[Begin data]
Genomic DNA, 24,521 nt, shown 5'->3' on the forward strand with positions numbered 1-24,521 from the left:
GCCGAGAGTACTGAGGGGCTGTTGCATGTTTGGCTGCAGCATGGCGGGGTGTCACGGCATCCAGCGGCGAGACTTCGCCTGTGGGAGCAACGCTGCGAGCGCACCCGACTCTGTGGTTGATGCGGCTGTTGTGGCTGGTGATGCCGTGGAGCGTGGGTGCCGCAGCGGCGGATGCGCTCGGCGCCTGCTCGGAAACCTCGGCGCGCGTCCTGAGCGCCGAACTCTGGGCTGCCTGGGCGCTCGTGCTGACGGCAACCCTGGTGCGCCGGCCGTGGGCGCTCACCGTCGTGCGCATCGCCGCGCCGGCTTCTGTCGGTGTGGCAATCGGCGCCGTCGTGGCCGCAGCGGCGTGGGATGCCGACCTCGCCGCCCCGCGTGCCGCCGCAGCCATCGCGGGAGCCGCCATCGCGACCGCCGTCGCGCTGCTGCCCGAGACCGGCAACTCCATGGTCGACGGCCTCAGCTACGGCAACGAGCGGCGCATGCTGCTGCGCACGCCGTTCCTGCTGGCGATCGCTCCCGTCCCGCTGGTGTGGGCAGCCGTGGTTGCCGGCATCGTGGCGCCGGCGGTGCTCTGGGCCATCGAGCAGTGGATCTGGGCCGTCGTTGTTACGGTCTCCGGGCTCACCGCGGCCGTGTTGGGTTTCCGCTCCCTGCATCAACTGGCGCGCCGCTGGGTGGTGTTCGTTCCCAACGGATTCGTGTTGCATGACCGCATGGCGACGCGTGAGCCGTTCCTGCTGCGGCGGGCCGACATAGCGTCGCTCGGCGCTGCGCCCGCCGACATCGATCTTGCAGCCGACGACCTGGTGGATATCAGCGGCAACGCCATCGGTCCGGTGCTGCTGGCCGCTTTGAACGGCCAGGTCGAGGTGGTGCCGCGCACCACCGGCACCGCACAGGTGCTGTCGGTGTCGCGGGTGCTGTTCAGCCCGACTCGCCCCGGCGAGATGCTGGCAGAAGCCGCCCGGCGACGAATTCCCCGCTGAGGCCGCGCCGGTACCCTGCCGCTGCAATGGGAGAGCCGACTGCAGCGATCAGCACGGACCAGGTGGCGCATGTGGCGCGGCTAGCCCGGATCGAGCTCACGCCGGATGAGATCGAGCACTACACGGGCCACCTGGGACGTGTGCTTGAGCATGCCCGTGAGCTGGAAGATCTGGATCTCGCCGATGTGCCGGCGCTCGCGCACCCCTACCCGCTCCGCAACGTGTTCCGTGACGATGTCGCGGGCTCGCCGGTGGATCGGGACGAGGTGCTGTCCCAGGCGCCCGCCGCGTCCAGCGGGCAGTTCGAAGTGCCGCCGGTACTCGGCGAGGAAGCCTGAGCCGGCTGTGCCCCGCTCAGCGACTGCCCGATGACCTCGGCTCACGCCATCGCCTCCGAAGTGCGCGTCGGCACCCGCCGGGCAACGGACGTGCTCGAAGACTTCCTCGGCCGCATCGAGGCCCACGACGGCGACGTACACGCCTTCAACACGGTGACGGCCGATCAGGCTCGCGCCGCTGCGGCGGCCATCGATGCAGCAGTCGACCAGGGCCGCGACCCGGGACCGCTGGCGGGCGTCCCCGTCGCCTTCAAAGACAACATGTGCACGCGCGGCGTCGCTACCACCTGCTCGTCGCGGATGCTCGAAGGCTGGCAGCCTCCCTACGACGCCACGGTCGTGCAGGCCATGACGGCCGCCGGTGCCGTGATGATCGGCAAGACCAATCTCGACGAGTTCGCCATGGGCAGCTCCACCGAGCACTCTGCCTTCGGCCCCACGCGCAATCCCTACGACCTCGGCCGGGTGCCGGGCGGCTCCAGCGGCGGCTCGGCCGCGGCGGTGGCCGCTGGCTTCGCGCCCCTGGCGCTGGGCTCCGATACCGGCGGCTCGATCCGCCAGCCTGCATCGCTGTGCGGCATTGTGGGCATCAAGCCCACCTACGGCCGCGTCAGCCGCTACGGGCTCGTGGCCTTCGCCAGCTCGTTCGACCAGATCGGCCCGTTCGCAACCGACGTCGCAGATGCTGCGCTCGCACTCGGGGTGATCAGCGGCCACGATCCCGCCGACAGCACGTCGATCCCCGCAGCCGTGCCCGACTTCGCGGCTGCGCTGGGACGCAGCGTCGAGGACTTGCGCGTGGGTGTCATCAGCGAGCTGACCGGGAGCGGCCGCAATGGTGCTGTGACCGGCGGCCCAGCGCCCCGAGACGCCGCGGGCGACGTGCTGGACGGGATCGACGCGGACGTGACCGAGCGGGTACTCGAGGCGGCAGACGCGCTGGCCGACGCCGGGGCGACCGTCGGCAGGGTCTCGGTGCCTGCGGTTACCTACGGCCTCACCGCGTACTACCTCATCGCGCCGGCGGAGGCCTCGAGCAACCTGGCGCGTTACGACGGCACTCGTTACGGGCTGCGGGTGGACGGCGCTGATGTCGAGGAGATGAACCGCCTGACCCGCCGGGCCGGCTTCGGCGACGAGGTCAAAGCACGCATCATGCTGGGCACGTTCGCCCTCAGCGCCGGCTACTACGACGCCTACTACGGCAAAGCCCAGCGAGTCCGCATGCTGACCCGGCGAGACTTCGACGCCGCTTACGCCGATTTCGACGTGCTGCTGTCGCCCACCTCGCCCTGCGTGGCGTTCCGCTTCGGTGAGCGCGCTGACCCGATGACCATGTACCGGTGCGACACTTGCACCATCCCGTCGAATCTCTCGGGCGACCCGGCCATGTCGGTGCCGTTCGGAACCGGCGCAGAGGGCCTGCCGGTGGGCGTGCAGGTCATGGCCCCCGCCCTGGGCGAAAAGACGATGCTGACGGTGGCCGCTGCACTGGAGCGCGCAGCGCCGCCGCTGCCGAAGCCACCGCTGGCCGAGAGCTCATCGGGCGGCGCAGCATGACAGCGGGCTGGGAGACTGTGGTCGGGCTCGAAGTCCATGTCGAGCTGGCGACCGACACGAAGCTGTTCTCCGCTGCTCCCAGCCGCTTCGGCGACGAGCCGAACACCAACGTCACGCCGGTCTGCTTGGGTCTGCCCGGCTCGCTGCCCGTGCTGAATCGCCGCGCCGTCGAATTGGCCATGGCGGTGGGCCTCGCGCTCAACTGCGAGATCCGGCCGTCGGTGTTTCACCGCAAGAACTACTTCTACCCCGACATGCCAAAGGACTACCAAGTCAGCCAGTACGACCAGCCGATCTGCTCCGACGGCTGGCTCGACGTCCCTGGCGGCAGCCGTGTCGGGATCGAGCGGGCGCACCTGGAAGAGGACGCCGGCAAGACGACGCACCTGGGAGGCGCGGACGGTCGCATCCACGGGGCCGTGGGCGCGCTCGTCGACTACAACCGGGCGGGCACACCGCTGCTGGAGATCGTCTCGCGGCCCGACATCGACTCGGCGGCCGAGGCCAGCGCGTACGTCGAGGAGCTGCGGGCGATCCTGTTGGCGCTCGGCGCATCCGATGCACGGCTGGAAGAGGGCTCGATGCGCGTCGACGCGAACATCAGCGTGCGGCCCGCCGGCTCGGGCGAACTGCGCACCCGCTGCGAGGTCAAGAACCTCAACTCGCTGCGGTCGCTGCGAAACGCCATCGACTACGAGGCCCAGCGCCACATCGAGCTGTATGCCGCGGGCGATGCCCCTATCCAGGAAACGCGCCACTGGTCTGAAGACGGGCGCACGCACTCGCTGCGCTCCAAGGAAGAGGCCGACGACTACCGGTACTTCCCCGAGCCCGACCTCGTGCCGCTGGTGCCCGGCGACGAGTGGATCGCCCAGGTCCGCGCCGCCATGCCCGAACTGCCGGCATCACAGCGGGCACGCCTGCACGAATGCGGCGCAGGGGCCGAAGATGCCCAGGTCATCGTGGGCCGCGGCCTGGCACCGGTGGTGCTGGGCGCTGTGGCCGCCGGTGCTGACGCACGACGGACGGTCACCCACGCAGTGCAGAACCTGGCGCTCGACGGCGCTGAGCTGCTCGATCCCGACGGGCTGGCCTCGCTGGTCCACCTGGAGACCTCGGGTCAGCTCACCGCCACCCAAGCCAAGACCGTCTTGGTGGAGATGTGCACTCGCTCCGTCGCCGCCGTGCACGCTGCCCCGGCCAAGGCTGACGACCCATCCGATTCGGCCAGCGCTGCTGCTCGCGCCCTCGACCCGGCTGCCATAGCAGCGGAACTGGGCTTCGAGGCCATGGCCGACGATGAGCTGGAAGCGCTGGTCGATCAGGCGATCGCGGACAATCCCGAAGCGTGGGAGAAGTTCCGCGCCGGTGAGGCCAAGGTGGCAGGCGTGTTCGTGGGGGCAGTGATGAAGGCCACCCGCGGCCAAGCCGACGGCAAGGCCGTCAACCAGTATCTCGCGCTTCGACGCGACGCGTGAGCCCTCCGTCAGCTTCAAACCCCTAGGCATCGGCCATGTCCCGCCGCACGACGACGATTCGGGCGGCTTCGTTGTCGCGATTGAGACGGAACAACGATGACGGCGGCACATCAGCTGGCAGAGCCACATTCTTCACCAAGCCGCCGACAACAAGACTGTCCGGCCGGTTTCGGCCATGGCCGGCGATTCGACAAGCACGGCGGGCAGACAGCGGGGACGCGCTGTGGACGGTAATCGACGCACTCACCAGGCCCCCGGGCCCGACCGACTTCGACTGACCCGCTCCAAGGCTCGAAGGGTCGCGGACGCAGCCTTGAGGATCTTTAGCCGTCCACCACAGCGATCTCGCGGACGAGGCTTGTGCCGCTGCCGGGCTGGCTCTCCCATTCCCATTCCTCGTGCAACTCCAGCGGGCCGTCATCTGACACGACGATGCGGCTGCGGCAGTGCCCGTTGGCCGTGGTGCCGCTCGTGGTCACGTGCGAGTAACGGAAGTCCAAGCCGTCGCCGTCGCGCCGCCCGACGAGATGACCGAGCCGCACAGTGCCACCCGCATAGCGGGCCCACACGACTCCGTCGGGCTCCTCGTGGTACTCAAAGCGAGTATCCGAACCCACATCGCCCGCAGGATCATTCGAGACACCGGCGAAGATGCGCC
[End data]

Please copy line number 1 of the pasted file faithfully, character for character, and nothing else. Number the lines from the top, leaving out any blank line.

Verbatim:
Genomic DNA, 24,521 nt, shown 5'->3' on the forward strand with positions numbered 1-24,521 from the left: